Boston-based RJ Wronski Associates, Inc., founded by Richard Wronski in 1984, was originally an information technology training business focused on mainframes, programming languages, and database technologies. Richard’s son Stephan Wronski, who has been with the company since 1998, was named president in 2012, and with his father’s support, has expanded the business into a leadership development organization with global reach. Onsite training has been delivered on six continents, 33 countries and 37 states to companies like Johnson & Johnson, Chevron, Nielsen, Manulife and other companies committed to the development of their staff
Wronski Associates brings together instructors, coaches and consultants to design comprehensive leadership programs that deliver leadership, technical and business skills to engineering, operations and IT professionals at all levels of the customer’s organization from new hires to senior executives. Courses are delivered either onsite in a traditional classroom environment or as blended online solutions using the most advanced e-learning technologies and platforms.
When Stephan was transitioning into his role as president in 2012, he recognized that he had to become more of a strategic thinker in his new role. Fortunately, he learned about SBA’s e200 Program, now called SBA’s Emerging Leaders Initiative, and its MBA-style program for CEOs, COOs, CFOs, which was just about to begin in April. The course included approximately 100+ hours of professional specialized training and peer-to-peer counseling delivered over the course of seven months
Stephan completed the course which ran from April through October 2012 and took away a three-year strategic growth action plan with benchmarks and performance targets. Wronski states that “I may not have made the time to develop this plan without the support and push from the e200 instructor and fellow students.”
The effort served him well and helped him achieve one of the growth strategies contained in his e200 Growth Action Plan to improve the company’s branding and image to be on par with academy-minded clients for whom they regularly provide leadership development solutions. A key component of this strategy was to capture three or more industry awards. Recently Wronski Associates nailed this goal by being named to Training Industy.com’s 2013 Leadership Training Companies Watch List which is quite an honor given that this status was awarded to just 16 companies.
For more information on Wronski Associates, visit http://www.wronskitraining.com/ ">http://www.wronskitraining.com/ and more information about SBA’s Emerging Leaders Initiative, go to http://www.sba.gov/content/sba-emerging-200-initiative.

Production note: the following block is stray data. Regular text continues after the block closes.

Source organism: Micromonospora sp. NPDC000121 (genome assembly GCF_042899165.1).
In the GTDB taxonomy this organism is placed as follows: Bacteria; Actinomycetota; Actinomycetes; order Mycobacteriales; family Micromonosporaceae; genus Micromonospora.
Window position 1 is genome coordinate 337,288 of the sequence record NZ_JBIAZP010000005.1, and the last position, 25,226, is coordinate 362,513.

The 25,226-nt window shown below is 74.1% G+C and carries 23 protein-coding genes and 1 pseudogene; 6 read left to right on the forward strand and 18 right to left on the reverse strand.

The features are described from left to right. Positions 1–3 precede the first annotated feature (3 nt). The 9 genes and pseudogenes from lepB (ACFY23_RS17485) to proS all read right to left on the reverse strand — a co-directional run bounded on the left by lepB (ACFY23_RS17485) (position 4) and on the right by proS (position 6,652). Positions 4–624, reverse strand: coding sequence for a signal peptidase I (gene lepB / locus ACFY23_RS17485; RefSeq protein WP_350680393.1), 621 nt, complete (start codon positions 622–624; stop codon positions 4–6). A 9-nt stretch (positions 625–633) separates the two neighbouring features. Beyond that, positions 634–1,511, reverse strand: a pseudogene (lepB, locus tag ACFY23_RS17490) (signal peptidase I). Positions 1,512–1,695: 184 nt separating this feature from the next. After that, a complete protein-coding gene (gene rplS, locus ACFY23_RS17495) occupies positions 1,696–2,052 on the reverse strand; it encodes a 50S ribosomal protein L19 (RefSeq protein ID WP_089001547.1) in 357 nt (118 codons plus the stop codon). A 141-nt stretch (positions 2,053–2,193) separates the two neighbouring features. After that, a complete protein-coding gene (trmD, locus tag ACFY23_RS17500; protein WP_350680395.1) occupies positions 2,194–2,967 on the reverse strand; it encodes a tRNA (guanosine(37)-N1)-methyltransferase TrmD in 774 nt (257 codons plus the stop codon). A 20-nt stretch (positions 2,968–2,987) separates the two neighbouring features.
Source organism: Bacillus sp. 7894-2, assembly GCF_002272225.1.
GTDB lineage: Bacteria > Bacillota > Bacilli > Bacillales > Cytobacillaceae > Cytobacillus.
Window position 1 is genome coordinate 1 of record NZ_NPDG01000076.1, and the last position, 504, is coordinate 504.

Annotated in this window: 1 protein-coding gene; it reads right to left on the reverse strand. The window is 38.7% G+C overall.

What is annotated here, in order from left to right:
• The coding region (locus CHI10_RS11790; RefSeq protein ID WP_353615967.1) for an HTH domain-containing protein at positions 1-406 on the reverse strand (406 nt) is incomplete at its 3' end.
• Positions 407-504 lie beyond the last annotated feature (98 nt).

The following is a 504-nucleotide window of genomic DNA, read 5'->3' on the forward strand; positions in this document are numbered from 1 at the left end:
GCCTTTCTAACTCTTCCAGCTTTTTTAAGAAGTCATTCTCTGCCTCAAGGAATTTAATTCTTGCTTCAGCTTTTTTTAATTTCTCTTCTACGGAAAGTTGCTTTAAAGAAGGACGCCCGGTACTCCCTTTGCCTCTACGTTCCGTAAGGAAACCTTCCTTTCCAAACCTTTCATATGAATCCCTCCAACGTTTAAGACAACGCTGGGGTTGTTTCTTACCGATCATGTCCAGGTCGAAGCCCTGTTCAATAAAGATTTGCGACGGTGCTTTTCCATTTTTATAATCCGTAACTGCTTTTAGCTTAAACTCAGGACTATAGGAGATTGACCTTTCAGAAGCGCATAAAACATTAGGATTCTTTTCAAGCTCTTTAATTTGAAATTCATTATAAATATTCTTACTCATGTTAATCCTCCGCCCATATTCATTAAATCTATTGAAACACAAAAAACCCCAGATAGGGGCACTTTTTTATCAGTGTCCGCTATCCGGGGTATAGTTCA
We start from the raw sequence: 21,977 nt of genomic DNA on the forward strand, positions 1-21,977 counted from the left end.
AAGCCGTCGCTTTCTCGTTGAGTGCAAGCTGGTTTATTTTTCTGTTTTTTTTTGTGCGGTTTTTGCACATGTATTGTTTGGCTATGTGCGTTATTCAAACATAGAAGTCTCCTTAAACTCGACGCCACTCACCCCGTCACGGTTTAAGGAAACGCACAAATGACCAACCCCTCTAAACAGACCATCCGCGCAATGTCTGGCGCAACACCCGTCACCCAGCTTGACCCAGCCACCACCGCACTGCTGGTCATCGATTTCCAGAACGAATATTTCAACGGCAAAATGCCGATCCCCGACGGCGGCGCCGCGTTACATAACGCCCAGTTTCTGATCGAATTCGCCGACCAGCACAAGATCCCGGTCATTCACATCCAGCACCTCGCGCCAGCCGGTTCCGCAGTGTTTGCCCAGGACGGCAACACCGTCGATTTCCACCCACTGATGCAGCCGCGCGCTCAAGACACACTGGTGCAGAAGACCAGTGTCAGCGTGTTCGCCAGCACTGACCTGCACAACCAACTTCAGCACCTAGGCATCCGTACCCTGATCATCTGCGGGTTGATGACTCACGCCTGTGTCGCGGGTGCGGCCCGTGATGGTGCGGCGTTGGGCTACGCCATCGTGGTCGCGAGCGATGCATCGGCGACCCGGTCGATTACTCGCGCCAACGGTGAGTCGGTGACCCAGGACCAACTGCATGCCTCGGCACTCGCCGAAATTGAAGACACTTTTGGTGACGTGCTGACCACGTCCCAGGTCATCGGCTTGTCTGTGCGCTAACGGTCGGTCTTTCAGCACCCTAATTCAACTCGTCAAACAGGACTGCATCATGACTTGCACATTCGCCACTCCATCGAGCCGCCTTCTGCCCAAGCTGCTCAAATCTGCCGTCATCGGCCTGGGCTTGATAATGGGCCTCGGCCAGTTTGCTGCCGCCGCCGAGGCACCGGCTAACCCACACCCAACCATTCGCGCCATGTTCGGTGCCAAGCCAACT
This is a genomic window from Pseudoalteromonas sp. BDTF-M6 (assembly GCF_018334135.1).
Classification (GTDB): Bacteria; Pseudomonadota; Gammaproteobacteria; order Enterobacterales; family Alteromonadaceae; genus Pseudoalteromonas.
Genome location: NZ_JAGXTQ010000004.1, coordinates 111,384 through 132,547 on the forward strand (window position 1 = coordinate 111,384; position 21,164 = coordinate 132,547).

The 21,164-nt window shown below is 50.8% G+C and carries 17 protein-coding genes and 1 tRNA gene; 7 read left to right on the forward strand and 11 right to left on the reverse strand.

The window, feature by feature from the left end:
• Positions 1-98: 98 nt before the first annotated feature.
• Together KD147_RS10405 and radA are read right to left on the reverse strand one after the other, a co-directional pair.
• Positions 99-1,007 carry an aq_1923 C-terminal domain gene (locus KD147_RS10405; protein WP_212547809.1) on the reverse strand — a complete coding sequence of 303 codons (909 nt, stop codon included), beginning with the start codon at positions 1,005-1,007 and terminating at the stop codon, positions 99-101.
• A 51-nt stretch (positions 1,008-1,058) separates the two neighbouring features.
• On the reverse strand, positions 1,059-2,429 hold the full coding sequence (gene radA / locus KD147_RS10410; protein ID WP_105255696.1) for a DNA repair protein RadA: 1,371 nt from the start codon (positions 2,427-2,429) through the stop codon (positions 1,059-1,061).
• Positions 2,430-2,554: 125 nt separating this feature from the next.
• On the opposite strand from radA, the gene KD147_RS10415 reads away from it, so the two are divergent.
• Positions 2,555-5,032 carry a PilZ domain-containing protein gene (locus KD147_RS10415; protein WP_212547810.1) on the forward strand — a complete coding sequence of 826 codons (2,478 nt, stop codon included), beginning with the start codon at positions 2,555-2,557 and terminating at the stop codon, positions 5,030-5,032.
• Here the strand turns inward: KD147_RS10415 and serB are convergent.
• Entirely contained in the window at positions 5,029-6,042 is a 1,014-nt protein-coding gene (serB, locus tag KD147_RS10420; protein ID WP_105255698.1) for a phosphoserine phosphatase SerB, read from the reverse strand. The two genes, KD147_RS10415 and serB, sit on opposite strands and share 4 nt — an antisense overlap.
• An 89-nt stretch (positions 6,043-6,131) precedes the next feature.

Denise Jones, President & CEO
Dnutch Associates, Inc.
13 Branch Street, Suite 208
Methuen, MA 01944
Across the country, women-owned businesses are proving to be one of the fastest growing segments of the small business community. In the 1970s, only about 5% of businesses were owned by women. Today, it is closer to 30%. Denise Jones’ company, Dnutch Associates, Inc. (“Dnutch”), is one powerful example of this progress.
Founded in 1993 in Methuen, Massachusetts by a unique association of software and network engineering professionals, Dnutch provides expertise in the design, verification, development, and testing of large-scale information technology (IT) systems for public and private sector clients. They also ensure that their clients become more competitive by using best practices in IT.
Before the launch of Dnutch, Ms. Jones worked to make a name for herself in the government and IT sectors. A strong and intelligent woman with an engineer’s mind and a very technical background, Ms. Jones served in the U.S. Air Force and is a Vietnam Era Veteran, worked for a government contractor that supported NASA during the time of its first space shuttle launch, helped improve IT security for military bases in Massachusetts, and partnered with others in IT to launch several businesses. This experience ultimately gave Ms. Jones the confidence to start her own company, a dream she had always wanted to pursue.
Since Dnutch first opened its doors for business, Ms. Jones has hired about 15 full-time employees and several part-time and temporary employees to serve both public and private customers. Over time, Ms. Jones has worked with the SBA to help her company grow. She applied for and was accepted to the 8(a) business development program, which gives small businesses preferential access to federal procurement opportunities. In 2012, Ms. Jones also joined the SBA’s Emerging 200 program, which involved months of intensive training on different business topics for promising CEOs. Thanks to her passion and careful planning, Dnutch earned close to $3.0 million last year and continues to grow.
When she is not in Washington, D.C. working with clients or in Methuen, Massachusetts plotting her next move, Ms. Jones makes sure to give back to causes and communities that are important to her. For this reason, she works as a fundraiser for scholarships for local high school students, and also works as a mentor to struggling mothers in Cambridge. She also assists the Community Brotherhood in Lynn, Massachusetts.
Ms. Jones carefully plans for the future of her company by weighing the risks and searching for new opportunities. Thanks to her efforts, Dnutch Associates, Inc. is likely to enjoy enormous success in the years to come.